What would you say that Adapt offers mid-market companies that others in the CRM space don't?
The thing that makes us unique in the industry is that we have multiple real-time interfaces to large numbers of popular accounting and ERP programs. And the other thing that we add is the ability to change the software very quickly. In the CRM industry the ability to customize the software is much more important than it normally is for other business software. CRM software is often criticized for taking too long to implement. How long does it usually take to implement Adapt?
The average implementation is two weeks. . .That includes data conversion, configuration, user training, and it typically includes all the components -- the sales, the service and the marketing, and the linkage to the accounting system. Adapt was first released as a customer management app for users of accounting/ERP systems. How has its scope expanded beyond this area?
When we provided the software for the accounting users, we were focused mainly on adding the features that accounting users were missing, such as sales force automation. Since then, we've added service tracking, marketing automation and a fairly sophisticated system for automating business processes, which is not just within the realm of CRM but has applications outside of CRM. We've also created Web-based versions of the software -- and enhanced the calendaring and the task management systems. What mistakes do you see companies make in implementing CRM?
The first mistake that they make is that they fail to get the buy-in of the employees. The decisions are typically made by the management of the company who wants the CRM system because it wants certain reports. . .So it ends up with a system that is intended to provide the information the management needs, but without the buy-in of the employees, the data that's needed to feed into that system doesn't get put in and the managers end up not getting what they want out of it. Another common mistake is they fail to integrate the system with the other systems in the office. . .And maybe a final one that occurs with the smaller companies -- a lack of commitment to doing a proper requirements analysis of their needs. How long does it take your customers usually to achieve return on investment, and how do they measure that?
That's a tough question to answer because it's so qualitative. You're trying to measure the difference between what the company is doing compared to what it would have done if it wasn't using your software. The problem is, without the use of the software, it wasn't able to accurately measure what it was doing in the first place, so it's hard to say, [is it] 20% better than what? Generally, people see a return on investment, or let's just say some benefit on the product, typically after about a month of use. My personal opinion is that Adapt does have an impact on company's sales, probably on the order of between a 5% and 10% increase in sales during the first year. There's been a lot of consolidation in the CRM space in the past year. Do you think there's going to be more?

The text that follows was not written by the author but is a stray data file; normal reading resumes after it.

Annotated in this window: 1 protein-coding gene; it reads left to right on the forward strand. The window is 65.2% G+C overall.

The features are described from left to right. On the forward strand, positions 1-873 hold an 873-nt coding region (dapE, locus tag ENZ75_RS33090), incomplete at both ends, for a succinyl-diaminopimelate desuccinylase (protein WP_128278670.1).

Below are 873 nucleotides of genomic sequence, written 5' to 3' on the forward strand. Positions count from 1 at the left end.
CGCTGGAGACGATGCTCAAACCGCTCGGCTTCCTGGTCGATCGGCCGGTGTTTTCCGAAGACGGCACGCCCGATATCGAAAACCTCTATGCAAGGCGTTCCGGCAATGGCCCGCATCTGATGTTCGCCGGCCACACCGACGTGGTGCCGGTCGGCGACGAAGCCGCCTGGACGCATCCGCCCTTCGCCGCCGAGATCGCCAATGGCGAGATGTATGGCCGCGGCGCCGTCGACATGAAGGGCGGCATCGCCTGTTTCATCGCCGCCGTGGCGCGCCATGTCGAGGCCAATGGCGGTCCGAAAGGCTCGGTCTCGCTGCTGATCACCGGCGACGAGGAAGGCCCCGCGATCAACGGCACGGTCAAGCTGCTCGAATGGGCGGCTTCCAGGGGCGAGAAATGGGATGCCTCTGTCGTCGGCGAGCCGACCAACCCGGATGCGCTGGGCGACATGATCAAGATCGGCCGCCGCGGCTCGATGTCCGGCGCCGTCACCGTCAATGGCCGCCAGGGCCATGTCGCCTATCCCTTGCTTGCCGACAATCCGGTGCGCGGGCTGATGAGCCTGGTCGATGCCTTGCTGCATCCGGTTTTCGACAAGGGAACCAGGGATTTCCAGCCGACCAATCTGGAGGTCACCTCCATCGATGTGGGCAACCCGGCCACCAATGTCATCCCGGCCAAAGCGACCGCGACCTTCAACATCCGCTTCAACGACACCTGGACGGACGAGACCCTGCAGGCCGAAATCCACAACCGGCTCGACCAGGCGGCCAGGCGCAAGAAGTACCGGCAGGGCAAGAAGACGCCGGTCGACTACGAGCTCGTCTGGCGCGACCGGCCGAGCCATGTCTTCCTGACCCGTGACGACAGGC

I think there's going to be a continuing trend for CRM companies acquiring others, but I think what we're going to see more of is business software companies, ERP companies, or companies that own a fleet of products, acquiring CRM products and embedding the CRM product into their own line of software. I think that the area where you won't see that as much is in the vertical markets, where the CRM companies that are focusing on a vertical will be able to continue to be independent. I think that the level of CRM sales in industry is going to be fairly stagnant also for the next couple years, but I do think it's going to grow in the small and medium-sized markets. Have you noticed an effect from the economy on your customer's goals and concerns?
There's been a shift from focusing on sales to focusing on customer service, which probably reflects a concern that companies have on keeping the customers they have, more than generating new customers. Another thing that we've noticed is an increasing price sensitivity. . .but for us, that's been a benefit. It's opened up a lot of deals for us with companies that normally would not have considered our product; they might have only considered Siebel or Pivotal.
Probably the main focus, though, is the time to implement. They tend to say, 'Well, we're not really sure where we're going, we're not sure what our economy is, let's wait until the recession ends, let's wait until we see where the economy's headed before we take on this project.' But it's exactly during this recession that a company needs to become more competitive. Does Adapt have any merger or acquisition plans?
No, we don't at this point. We've been approached by other companies over a number of years, particularly because we link with so many companies' products that it would make us a natural appeal for companies that want to acquire us a module of their software. At this point though, we like the independence, the ability to support multiple vendors' products and not be tied to one specific company's plans. So we don't have any short-term plans to do that. . .There is a desire to have a public offering in the future when we think the time's right. At this point we're just focusing on the growth of our company.
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